The great thing about cutting the cord is that most streaming services offer free trials, so you can take services for a test drive before you settle on them. And then after you sign up, they're month-to-month with no contracts, so your cord-cutting setup can be an ever-evolving thing, said Brantner. For example, say you want to carry Sling TV during football season for Monday Night Football, but then you can cancel it after the season until the next season.

Additionally, many networks offer popular programs online free of charge via their website. The downside is that there can be a delay between when the shows are actually broadcast and when theyre available on the Internet. Their quality may be spotty, but sites such as YouTube also offer full-length movies and other material.

Consider the caveats

Bear in mind that accessing streaming via the Internet content may require purchasing some equipment. Choices include Roku ($49.99 and up), Apple TV ($70) and Google Chromecast ($35). Other devices such as some video game consoles can also serve this purpose.

Another caveat to consider before cutting the cord is Internet speed. You may need to boost your bandwidth to handle video streaming. Rural viewers might find their Internet provider doesnt offer high-speed plans to handle streaming.

Very often high-speed Internet is not available in rural areas, which limits the ability to stream, which is why I often recommend that people living far out stick with satellite television, said Brantner.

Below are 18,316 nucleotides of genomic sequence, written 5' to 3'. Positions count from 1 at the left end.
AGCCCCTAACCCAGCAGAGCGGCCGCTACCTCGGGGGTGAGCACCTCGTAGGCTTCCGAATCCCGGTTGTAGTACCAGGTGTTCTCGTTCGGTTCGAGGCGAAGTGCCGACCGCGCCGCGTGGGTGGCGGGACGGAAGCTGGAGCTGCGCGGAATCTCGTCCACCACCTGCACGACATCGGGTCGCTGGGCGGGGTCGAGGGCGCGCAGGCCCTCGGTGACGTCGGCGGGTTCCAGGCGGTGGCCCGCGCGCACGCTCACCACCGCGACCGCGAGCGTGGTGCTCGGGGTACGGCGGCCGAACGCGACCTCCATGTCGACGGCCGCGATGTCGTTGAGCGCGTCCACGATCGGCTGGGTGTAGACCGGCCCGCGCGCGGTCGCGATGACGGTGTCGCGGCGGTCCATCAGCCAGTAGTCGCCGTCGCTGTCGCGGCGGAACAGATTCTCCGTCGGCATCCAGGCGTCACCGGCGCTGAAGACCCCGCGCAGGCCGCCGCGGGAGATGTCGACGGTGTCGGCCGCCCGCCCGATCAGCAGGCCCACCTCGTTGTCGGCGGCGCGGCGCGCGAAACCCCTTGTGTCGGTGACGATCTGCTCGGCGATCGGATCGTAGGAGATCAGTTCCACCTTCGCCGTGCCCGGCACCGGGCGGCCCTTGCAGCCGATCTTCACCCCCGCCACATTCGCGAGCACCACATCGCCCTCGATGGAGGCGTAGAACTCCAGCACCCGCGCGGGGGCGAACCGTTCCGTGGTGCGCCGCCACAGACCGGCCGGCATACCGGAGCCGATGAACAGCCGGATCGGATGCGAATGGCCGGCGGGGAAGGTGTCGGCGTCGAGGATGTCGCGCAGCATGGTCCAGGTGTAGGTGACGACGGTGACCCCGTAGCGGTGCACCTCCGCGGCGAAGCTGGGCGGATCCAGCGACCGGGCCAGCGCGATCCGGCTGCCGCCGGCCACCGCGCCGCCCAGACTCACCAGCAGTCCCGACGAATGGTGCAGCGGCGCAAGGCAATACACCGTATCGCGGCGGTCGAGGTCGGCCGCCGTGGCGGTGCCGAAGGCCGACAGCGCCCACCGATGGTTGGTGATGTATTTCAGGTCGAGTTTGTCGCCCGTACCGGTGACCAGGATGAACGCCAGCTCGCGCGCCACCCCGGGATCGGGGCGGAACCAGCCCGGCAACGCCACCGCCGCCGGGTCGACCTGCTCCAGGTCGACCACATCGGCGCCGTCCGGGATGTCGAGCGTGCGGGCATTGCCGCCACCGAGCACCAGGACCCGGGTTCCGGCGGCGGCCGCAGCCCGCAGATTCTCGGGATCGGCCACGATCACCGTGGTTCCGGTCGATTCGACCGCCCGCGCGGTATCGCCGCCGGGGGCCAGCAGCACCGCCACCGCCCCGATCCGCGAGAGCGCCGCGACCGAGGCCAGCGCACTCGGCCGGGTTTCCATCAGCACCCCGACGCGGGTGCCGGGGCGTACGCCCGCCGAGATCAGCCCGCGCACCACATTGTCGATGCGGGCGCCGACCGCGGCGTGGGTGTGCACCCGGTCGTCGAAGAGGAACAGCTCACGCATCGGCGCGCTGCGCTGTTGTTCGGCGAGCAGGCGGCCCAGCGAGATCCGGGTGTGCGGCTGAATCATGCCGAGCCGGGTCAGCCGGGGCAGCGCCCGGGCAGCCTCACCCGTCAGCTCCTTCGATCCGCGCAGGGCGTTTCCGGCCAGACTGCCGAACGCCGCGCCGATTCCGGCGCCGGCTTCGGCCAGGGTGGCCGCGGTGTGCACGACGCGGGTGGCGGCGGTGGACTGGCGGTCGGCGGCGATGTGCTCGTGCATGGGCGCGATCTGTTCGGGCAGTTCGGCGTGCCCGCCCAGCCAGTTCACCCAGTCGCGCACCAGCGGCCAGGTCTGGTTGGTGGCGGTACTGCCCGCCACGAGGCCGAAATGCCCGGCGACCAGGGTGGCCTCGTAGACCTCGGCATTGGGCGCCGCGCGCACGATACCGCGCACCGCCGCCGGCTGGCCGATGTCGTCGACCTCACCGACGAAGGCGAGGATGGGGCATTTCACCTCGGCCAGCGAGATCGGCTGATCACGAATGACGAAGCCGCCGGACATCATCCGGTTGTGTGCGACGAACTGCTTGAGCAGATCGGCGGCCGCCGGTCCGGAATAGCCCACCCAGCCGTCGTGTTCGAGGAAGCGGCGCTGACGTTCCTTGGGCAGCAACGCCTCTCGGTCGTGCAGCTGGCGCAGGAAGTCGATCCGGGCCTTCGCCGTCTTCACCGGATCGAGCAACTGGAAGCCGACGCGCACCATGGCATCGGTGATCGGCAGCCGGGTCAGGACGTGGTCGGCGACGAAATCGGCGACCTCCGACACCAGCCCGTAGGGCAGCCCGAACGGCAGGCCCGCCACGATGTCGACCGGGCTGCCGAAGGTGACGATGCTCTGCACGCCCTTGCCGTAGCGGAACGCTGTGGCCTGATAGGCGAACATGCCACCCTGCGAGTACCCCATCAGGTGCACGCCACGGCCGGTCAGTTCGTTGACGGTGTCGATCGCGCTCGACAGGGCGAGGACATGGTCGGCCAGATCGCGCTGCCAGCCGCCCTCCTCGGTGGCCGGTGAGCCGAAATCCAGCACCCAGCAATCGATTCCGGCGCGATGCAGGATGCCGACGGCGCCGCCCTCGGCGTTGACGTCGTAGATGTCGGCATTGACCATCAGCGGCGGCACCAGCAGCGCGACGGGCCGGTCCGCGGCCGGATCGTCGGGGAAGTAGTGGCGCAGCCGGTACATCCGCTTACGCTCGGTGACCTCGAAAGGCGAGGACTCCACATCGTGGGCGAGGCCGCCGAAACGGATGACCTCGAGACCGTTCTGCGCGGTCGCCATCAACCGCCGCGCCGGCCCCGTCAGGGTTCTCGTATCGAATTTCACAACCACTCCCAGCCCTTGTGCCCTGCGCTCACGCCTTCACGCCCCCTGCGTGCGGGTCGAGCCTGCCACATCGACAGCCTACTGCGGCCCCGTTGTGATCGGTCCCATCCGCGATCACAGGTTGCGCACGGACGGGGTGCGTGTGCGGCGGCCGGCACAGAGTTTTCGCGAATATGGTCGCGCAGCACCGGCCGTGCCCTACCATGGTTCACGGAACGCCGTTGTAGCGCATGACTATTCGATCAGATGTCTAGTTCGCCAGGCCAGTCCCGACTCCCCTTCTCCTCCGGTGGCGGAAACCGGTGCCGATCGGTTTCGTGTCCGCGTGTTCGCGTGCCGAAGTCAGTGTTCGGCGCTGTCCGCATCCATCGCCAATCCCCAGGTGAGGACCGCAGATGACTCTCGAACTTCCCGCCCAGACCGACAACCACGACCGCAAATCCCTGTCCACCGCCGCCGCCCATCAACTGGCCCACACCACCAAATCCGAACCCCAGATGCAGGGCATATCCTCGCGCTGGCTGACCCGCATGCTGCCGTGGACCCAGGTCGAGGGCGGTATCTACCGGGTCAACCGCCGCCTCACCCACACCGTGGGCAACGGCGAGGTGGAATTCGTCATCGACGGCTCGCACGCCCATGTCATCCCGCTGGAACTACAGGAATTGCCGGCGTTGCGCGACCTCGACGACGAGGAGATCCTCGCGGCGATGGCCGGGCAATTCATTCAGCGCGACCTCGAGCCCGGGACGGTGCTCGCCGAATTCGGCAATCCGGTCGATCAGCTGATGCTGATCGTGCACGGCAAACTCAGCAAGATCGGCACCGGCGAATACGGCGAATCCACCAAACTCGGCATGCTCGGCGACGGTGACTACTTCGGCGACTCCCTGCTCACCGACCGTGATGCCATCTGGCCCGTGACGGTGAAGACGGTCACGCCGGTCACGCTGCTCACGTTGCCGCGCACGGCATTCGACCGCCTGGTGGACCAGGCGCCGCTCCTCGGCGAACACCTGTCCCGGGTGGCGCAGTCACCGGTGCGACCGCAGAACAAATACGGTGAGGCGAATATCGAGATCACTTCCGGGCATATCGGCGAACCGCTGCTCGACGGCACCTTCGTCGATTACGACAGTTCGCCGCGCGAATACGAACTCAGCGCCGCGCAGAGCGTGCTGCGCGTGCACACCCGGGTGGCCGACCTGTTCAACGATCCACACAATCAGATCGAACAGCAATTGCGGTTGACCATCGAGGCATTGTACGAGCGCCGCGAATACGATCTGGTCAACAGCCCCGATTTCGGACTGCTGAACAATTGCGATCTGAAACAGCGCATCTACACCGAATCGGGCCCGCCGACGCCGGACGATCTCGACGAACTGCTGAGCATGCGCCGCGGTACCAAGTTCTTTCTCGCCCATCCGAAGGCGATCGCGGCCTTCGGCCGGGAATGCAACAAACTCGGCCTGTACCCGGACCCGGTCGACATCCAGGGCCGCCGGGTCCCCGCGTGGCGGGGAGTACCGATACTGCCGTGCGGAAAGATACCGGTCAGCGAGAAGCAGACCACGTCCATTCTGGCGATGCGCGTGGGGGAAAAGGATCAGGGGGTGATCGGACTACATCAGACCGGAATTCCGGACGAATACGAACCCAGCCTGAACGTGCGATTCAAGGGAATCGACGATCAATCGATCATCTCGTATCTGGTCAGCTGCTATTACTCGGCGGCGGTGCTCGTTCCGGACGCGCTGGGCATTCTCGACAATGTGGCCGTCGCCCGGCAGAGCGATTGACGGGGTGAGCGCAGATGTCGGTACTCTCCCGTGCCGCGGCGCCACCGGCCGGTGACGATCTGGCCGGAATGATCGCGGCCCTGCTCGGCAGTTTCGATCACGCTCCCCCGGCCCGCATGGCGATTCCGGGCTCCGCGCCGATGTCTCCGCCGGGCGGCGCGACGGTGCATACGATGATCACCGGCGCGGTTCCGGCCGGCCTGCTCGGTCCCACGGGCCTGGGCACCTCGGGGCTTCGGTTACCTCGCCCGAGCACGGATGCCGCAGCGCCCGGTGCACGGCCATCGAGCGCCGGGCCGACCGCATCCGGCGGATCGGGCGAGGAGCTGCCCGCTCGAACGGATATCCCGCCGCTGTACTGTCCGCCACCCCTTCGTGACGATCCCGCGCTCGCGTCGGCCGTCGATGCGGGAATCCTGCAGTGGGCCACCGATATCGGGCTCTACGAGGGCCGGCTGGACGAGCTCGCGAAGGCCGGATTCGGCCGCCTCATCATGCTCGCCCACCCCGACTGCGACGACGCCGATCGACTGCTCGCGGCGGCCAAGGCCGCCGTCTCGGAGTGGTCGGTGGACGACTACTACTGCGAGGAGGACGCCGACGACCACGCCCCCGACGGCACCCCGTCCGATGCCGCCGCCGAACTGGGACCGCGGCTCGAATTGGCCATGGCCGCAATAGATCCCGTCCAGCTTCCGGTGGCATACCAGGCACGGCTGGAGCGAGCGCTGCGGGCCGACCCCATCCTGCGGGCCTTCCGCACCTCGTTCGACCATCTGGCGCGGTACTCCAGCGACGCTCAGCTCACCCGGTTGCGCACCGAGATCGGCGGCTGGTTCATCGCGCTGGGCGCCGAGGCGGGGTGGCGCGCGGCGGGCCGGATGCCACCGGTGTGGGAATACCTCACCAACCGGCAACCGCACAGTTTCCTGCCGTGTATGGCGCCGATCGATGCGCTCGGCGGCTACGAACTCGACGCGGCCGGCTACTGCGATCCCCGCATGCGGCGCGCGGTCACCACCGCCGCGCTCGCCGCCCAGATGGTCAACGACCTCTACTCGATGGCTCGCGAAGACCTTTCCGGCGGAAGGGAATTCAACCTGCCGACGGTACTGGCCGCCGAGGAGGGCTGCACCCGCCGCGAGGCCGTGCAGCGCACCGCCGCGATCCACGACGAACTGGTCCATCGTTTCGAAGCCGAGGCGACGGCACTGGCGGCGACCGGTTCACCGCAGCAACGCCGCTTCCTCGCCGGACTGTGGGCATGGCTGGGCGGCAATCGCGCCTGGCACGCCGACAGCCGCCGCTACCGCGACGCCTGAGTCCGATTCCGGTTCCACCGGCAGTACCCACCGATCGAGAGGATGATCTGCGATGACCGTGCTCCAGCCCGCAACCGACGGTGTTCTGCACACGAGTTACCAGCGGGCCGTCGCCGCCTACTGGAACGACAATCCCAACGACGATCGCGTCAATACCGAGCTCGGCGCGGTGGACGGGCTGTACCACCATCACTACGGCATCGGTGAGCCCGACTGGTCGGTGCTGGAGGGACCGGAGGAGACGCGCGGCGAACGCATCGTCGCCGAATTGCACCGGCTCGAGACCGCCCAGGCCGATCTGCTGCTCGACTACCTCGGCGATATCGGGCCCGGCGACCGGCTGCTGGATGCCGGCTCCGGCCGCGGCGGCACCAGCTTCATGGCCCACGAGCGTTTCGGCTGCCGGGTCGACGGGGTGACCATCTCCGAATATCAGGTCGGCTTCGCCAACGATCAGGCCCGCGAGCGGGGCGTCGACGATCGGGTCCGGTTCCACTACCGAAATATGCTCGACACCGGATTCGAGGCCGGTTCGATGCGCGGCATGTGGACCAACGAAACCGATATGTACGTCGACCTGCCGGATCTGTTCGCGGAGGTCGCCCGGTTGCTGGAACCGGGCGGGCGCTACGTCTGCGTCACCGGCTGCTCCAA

Rural consumers may be not close enough to pick up quality broadcast television via antenna.

Future programming

While the current television service climate has reached a standoff either cable or satellite or a patched together menu of alternatives consumers will see network television programming undergoing a change in the next decade, experts say.

Industry analysts have suggested that television networks will begin to move toward a more on-demand model, where viewers will have greater leeway in picking and choosing which shows they want to watch.

The video on-demand service Netflix is a suitable model for that type of service, said Bernstein Research analyst Todd Juenger in a report called This Report is Not Entitled The Death of the TV Network, released this summer, according to the Wall Street Journal.

Juenger wrote that Netflix is essentially a compilation of material that viewers can browse and access according to their personal tastes. Although viewers effectively pay for material they don't watch, the monthly cost is a fraction of what cable and satellite providers charge.

If that analogy holds at all in the world of on-demand TV, the implication were suggesting is viewers will choose shows simply on the merits of program by program, Juenger wrote. If the network loses its attachment and relevance, the studios/networks will have to fight for viewers show by show."

The exception, Juenger added, would be sports and news, which are still largely watched live.